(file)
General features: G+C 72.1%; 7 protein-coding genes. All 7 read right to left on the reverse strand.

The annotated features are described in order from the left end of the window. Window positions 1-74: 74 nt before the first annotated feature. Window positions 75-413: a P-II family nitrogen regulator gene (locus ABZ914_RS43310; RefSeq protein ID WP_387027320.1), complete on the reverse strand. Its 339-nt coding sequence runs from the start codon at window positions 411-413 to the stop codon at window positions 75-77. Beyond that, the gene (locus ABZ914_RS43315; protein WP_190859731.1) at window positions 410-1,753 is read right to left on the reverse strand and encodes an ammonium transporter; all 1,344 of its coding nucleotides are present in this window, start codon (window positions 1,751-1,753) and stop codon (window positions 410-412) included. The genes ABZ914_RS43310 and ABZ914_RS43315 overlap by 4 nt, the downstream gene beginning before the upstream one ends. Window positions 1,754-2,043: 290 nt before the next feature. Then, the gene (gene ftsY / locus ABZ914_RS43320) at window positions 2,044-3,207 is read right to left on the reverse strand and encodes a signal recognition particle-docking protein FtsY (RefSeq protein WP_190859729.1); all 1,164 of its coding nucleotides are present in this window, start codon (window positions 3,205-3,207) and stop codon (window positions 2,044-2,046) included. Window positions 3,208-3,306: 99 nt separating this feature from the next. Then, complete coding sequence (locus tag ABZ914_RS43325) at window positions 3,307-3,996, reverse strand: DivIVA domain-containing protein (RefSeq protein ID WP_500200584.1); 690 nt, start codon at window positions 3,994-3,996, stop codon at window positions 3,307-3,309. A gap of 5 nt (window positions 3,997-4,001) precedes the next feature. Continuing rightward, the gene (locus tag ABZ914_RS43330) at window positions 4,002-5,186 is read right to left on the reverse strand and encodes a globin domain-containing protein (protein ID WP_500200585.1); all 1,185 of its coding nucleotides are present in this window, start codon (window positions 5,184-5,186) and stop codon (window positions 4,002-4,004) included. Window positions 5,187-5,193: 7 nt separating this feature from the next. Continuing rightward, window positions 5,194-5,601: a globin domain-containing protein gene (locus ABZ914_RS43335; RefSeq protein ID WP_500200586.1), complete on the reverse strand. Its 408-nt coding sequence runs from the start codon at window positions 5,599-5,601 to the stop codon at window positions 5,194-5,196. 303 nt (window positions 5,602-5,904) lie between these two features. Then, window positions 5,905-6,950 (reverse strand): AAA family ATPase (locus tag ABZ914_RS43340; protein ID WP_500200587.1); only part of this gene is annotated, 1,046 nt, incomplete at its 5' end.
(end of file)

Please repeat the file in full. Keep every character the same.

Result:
General features: G+C 72.1%; 7 protein-coding genes. All 7 read right to left on the reverse strand.

The annotated features are described in order from the left end of the window. Window positions 1-74: 74 nt before the first annotated feature. Window positions 75-413: a P-II family nitrogen regulator gene (locus ABZ914_RS43310; RefSeq protein ID WP_387027320.1), complete on the reverse strand. Its 339-nt coding sequence runs from the start codon at window positions 411-413 to the stop codon at window positions 75-77. Beyond that, the gene (locus ABZ914_RS43315; protein WP_190859731.1) at window positions 410-1,753 is read right to left on the reverse strand and encodes an ammonium transporter; all 1,344 of its coding nucleotides are present in this window, start codon (window positions 1,751-1,753) and stop codon (window positions 410-412) included. The genes ABZ914_RS43310 and ABZ914_RS43315 overlap by 4 nt, the downstream gene beginning before the upstream one ends. Window positions 1,754-2,043: 290 nt before the next feature. Then, the gene (gene ftsY / locus ABZ914_RS43320) at window positions 2,044-3,207 is read right to left on the reverse strand and encodes a signal recognition particle-docking protein FtsY (RefSeq protein WP_190859729.1); all 1,164 of its coding nucleotides are present in this window, start codon (window positions 3,205-3,207) and stop codon (window positions 2,044-2,046) included. Window positions 3,208-3,306: 99 nt separating this feature from the next. Then, complete coding sequence (locus tag ABZ914_RS43325) at window positions 3,307-3,996, reverse strand: DivIVA domain-containing protein (RefSeq protein ID WP_500200584.1); 690 nt, start codon at window positions 3,994-3,996, stop codon at window positions 3,307-3,309. A gap of 5 nt (window positions 3,997-4,001) precedes the next feature. Continuing rightward, the gene (locus tag ABZ914_RS43330) at window positions 4,002-5,186 is read right to left on the reverse strand and encodes a globin domain-containing protein (protein ID WP_500200585.1); all 1,185 of its coding nucleotides are present in this window, start codon (window positions 5,184-5,186) and stop codon (window positions 4,002-4,004) included. Window positions 5,187-5,193: 7 nt separating this feature from the next. Continuing rightward, window positions 5,194-5,601: a globin domain-containing protein gene (locus ABZ914_RS43335; RefSeq protein ID WP_500200586.1), complete on the reverse strand. Its 408-nt coding sequence runs from the start codon at window positions 5,599-5,601 to the stop codon at window positions 5,194-5,196. 303 nt (window positions 5,602-5,904) lie between these two features. Then, window positions 5,905-6,950 (reverse strand): AAA family ATPase (locus tag ABZ914_RS43340; protein ID WP_500200587.1); only part of this gene is annotated, 1,046 nt, incomplete at its 5' end.